Led by Christian beliefs, our Presbyterian heritage and a collective desire to make the world more reflective of God's peace and justice, the Social Witness and Advocacy Task Force at Village Presbyterian Church seeks to identify priority areas for advocacy, and responds through bold and faithful education and action in our church, denomination, city, state and nation. In all endeavors, we aim to live toward God's promised day.
PREVIOUS ADVOCACY PROJECTS
In October and November 2016, we sponsored a series of Sunday morning Adult Classes in the Forum on Faith in Action at the Ballot Box. The Village Church Social Witness and Advocacy Task Force presented four classes highlighting considerations for Christians on current social issues. Oct. 16 - “How Can People of Faith Use Their Vote to Advance the ‘Kingdom of God’ Here on Earth?” Oct. 23 - “Guns on Kansas College Campuses” Oct. 30 - “Refugees and Immigration Reform” Nov. 6 - “Livable Wage/Raising the Minimum Wage” In March 2016, we sponsored a presentation on "Concealed Carry on Kansas College Campuses - What Does it Mean? by Loren Stanton from the Brady Campaign to Prevent Gun Violence. Our speaker provided information regarding the Kansas law allowing concealed carry of guns in all Kansas state and municipal buildings.
In October 2015, we held a dinner/forum on immigration reform in partnership with Grandview Park Presbyterian Church, Kansas City, Kansas, AIRR (Advocates for Immigrant Rights and Reconciliation) and our friends at Colonial Church in Prairie Village. In addition to providing information on immigration issues, we provided participants a means to advocate for sensible and compassionate immigration reform. In March of 2015, we addressed gun violence in our state of Kansas. Members of the congregation signed more than 440 post cards which were sent to their state senators and representatives, encouraging those elected officials to support legislation requiring background checks for gun purchases at gun shows and through internet sales. Although such legislation did not pass in this legislative session, it was encouraging to see the outpouring of support from the congregation. We plan to continue our efforts when the legislature convenes next year.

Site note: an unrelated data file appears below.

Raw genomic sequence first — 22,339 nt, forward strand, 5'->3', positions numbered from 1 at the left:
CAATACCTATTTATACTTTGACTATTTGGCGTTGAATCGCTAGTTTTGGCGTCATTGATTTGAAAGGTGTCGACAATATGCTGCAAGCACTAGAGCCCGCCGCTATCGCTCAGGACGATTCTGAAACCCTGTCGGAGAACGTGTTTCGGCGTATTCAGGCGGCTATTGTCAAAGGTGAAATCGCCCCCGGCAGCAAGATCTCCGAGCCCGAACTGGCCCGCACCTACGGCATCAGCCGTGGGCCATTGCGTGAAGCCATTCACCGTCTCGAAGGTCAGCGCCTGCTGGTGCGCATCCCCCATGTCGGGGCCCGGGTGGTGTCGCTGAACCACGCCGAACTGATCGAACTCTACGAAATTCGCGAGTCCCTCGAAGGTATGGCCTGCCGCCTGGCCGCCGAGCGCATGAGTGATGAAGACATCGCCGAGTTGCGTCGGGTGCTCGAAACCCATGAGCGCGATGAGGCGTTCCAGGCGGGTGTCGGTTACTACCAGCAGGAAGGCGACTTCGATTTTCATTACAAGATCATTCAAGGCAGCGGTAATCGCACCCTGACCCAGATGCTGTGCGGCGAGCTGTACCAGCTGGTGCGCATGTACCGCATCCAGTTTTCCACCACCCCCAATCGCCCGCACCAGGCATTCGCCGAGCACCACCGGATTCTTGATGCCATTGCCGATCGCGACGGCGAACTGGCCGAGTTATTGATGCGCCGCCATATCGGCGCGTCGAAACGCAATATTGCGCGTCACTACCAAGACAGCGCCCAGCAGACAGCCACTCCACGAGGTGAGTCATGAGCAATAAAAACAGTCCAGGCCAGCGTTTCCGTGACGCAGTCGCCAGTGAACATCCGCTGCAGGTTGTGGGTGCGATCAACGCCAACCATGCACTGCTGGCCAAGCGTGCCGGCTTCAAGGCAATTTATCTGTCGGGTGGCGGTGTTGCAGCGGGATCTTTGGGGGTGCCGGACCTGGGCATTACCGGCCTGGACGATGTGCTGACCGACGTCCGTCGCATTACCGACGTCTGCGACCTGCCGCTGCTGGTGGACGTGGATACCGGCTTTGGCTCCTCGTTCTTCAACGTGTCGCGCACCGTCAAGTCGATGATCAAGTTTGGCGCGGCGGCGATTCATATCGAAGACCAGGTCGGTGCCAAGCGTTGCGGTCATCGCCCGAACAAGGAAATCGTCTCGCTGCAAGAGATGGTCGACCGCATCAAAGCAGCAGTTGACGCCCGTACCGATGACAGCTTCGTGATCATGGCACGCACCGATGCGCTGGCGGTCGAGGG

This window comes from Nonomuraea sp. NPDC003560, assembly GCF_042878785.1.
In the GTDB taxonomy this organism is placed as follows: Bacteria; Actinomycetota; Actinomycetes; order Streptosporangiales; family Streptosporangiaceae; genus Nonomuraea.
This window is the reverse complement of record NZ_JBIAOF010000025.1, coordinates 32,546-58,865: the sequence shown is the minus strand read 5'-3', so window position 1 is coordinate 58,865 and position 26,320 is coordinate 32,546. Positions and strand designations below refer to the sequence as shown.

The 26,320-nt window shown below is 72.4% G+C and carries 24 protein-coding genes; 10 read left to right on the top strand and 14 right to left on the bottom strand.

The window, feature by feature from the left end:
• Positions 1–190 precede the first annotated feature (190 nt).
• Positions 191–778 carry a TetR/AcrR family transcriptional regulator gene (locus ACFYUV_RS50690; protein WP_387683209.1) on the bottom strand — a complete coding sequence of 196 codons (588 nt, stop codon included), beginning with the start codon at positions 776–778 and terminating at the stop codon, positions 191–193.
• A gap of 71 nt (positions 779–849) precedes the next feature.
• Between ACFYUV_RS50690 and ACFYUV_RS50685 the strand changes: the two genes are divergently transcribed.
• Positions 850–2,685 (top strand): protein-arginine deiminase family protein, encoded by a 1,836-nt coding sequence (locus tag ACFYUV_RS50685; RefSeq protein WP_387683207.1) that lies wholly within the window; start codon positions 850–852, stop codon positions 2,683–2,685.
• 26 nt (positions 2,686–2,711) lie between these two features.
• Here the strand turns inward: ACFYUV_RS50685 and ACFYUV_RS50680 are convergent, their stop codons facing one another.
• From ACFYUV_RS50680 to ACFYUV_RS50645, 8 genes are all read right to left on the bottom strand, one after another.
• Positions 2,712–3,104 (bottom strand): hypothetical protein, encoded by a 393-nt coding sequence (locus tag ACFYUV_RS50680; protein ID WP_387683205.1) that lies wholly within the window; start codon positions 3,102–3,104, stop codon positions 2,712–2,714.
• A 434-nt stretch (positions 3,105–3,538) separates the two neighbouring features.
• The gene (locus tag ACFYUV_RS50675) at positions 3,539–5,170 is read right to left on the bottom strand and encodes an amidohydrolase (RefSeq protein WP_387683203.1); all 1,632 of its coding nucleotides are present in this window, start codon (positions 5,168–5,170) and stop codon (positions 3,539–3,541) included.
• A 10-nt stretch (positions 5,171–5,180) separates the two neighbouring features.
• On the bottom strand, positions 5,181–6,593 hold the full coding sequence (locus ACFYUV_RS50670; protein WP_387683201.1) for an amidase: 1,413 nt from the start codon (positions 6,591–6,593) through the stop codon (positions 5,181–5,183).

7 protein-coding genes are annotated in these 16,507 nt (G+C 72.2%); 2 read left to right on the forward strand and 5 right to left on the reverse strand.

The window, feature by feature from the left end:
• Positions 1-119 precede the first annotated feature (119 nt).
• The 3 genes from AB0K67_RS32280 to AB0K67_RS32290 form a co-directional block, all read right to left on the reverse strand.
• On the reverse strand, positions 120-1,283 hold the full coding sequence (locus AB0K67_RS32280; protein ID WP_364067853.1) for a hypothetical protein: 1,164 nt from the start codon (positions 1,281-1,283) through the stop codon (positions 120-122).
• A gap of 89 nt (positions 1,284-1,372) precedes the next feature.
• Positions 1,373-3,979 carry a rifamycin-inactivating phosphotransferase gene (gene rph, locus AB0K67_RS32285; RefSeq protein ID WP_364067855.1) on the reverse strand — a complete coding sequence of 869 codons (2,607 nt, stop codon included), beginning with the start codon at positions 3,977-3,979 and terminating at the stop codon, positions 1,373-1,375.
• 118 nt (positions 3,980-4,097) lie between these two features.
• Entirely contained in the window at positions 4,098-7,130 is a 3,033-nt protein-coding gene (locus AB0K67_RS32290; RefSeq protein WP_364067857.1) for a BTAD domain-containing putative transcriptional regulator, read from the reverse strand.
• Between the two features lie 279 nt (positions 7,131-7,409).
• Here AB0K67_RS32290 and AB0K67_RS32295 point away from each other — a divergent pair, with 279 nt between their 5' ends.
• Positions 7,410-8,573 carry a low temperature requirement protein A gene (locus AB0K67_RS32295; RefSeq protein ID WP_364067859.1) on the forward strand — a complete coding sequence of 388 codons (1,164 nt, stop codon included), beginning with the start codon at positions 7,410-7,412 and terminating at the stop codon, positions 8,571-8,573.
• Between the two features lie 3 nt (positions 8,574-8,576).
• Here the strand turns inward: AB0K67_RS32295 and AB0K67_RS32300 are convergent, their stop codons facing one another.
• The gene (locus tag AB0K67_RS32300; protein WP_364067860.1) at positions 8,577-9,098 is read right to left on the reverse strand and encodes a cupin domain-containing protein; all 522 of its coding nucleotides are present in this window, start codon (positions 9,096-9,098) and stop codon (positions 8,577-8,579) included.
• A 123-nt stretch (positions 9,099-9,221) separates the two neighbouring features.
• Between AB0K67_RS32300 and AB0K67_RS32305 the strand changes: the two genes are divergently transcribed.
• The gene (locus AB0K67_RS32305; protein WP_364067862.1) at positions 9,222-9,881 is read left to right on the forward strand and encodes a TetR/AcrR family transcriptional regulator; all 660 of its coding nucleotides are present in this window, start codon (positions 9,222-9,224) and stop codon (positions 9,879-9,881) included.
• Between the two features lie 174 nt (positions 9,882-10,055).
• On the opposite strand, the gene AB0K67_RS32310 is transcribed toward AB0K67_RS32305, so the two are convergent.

In October of 2014, we sponsored a forum on income inequality at the church, which was attended by over 50 people. A panel of four experts discussed the issues facing individuals working for minimum wages. Attendees sent postcards to the top ten firms paying less than a livable wage, encouraging those companies to raise their employees out of poverty. We have also partnered with Stand Up KC in their efforts to raise the minimum wage in Kansas City, recently witnessing the City Council increase the minimum wage to $13 by 2020. In March of 2014, 76 members of the church joined us in the SNAP (Supplemental Nutrition Assistance Program) challenge, living on a food stamp budget for a week, thereby raising awareness of the difficulties people on assistance face.